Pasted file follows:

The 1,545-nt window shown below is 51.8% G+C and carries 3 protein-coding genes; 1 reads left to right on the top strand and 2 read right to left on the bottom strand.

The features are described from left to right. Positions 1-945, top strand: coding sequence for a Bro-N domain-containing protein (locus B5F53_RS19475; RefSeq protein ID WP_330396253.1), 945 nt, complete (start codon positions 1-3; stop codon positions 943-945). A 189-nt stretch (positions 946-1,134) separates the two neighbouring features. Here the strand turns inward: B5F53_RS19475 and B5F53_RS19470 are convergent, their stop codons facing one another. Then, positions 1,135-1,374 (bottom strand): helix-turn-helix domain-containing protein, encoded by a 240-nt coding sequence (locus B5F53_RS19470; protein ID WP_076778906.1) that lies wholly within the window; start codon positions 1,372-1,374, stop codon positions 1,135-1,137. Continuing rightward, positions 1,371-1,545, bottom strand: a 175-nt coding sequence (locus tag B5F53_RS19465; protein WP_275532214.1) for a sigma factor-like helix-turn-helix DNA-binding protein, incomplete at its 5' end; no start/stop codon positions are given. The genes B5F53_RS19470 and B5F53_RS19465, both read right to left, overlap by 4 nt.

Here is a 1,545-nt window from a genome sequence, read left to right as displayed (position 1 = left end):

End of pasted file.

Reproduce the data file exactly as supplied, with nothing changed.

The 1,545-nt window shown below is 51.8% G+C and carries 3 protein-coding genes; 1 reads left to right on the top strand and 2 read right to left on the bottom strand.

The features are described from left to right. Positions 1-945, top strand: coding sequence for a Bro-N domain-containing protein (locus B5F53_RS19475; RefSeq protein ID WP_330396253.1), 945 nt, complete (start codon positions 1-3; stop codon positions 943-945). A 189-nt stretch (positions 946-1,134) separates the two neighbouring features. Here the strand turns inward: B5F53_RS19475 and B5F53_RS19470 are convergent, their stop codons facing one another. Then, positions 1,135-1,374 (bottom strand): helix-turn-helix domain-containing protein, encoded by a 240-nt coding sequence (locus B5F53_RS19470; protein ID WP_076778906.1) that lies wholly within the window; start codon positions 1,372-1,374, stop codon positions 1,135-1,137. Continuing rightward, positions 1,371-1,545, bottom strand: a 175-nt coding sequence (locus tag B5F53_RS19465; protein WP_275532214.1) for a sigma factor-like helix-turn-helix DNA-binding protein, incomplete at its 5' end; no start/stop codon positions are given. The genes B5F53_RS19470 and B5F53_RS19465, both read right to left, overlap by 4 nt.

Here is a 1,545-nt window from a genome sequence, read left to right as displayed (position 1 = left end):